Data_Sheet_4_Changes in Genome-Wide Methylation and Gene Expression in Response to Future pCO2 Extremes in the Antarctic Pteropod Limacina helicina an.CSV (857.45 kB)

Data_Sheet_4_Changes in Genome-Wide Methylation and Gene Expression in Response to Future pCO2 Extremes in the Antarctic Pteropod Limacina helicina antarctica.CSV

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posted on 22.01.2020, 05:10 by Samuel N. Bogan, Kevin M. Johnson, Gretchen E. Hofmann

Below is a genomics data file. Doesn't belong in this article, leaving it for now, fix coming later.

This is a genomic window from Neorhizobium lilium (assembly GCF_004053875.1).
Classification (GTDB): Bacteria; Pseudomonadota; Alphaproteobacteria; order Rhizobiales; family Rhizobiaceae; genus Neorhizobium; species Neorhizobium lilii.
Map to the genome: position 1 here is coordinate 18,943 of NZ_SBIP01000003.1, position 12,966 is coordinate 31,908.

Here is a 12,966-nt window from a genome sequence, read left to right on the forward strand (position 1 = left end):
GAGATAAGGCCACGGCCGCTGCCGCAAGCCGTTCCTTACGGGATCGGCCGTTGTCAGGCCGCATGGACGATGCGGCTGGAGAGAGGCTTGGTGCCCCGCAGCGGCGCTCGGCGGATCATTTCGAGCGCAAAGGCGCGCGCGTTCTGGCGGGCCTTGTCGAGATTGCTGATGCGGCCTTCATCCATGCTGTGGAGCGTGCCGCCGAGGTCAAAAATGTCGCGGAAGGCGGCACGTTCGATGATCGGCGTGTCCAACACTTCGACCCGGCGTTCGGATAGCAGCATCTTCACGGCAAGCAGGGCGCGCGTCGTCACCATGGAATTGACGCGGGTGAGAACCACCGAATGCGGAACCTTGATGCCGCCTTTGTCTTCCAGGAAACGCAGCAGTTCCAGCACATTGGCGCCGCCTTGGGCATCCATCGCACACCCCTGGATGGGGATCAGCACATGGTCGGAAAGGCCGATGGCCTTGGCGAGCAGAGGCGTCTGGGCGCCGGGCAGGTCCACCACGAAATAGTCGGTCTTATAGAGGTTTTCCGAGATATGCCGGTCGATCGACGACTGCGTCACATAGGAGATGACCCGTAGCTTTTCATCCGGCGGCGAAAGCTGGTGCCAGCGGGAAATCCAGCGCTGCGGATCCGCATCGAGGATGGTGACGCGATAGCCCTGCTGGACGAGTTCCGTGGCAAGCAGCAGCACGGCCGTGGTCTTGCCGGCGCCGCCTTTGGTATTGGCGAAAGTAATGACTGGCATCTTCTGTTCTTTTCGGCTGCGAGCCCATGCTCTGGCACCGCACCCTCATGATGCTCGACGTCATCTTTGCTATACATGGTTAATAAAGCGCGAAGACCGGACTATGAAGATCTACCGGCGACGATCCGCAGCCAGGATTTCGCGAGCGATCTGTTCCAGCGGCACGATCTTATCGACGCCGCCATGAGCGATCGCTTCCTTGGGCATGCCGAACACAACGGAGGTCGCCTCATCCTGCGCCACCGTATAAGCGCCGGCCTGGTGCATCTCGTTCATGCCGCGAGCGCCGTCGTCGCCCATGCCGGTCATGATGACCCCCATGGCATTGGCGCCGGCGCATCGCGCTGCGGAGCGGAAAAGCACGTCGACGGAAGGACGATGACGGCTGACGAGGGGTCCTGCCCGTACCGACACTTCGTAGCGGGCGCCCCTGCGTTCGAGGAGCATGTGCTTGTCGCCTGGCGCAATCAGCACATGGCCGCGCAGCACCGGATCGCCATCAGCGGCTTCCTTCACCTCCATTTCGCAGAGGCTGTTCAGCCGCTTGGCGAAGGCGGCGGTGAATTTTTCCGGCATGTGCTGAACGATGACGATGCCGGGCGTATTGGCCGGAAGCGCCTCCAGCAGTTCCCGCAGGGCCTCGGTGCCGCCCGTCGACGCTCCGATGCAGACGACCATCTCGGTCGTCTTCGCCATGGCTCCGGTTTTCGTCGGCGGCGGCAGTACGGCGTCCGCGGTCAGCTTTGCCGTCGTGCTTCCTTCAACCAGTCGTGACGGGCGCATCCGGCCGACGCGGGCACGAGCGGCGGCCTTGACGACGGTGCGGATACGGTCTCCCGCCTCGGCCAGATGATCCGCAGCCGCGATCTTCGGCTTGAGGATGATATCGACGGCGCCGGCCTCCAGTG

Epigenetic processes such as variation in DNA methylation may promote phenotypic plasticity and the rapid acclimatization of species to environmental change. The extent to which an organism can mount an epigenetic response to current and future climate extremes may influence its capacity to acclimatize or adapt to global change on ecological rather than evolutionary time scales. The thecosome pteropod Limacina helicina antarctica is an abundant macrozooplankton endemic to the Southern Ocean and is considered a bellwether of ocean acidification as it is highly sensitive to variation in carbonate chemistry. In this study, we quantified variation in DNA methylation and gene expression over time across different ocean acidification regimes. We exposed L. helicina antarctica to pCO2 levels mimicking present-day norms in the coastal Southern Ocean of 255 μatm pCO2, present-day extremes of 530 μatm pCO2, and projected extremes of 918 μatm pCO2 for up to 7 days before measuring global DNA methylation and sequencing transcriptomes in animals from each treatment across time. L. helicina antarctica significantly reduced DNA methylation by 29–56% after 1 day of exposure to 918 μatm pCO2 before DNA methylation returned to control levels after 6 days. In addition, L. helicina antarctica exposed to 918 μatm pCO2 exhibited drastically more differential expression compared to cultures replicating present-day pCO2 extremes. Differentially expressed transcripts were predominantly downregulated. Furthermore, downregulated genes were enriched with signatures of gene body methylation. These findings support the potential role of DNA methylation in regulating transcriptomic responses by L. helicina antarctica to future ocean acidification and in situ variation in pCO2 experienced seasonally or during vertical migration. More broadly, L. helicina antarctica was capable of mounting a substantial epigenetic response to ocean acidification despite little evidence of metabolic compensation or recovery of the cellular stress response in this species at future pCO2 levels.

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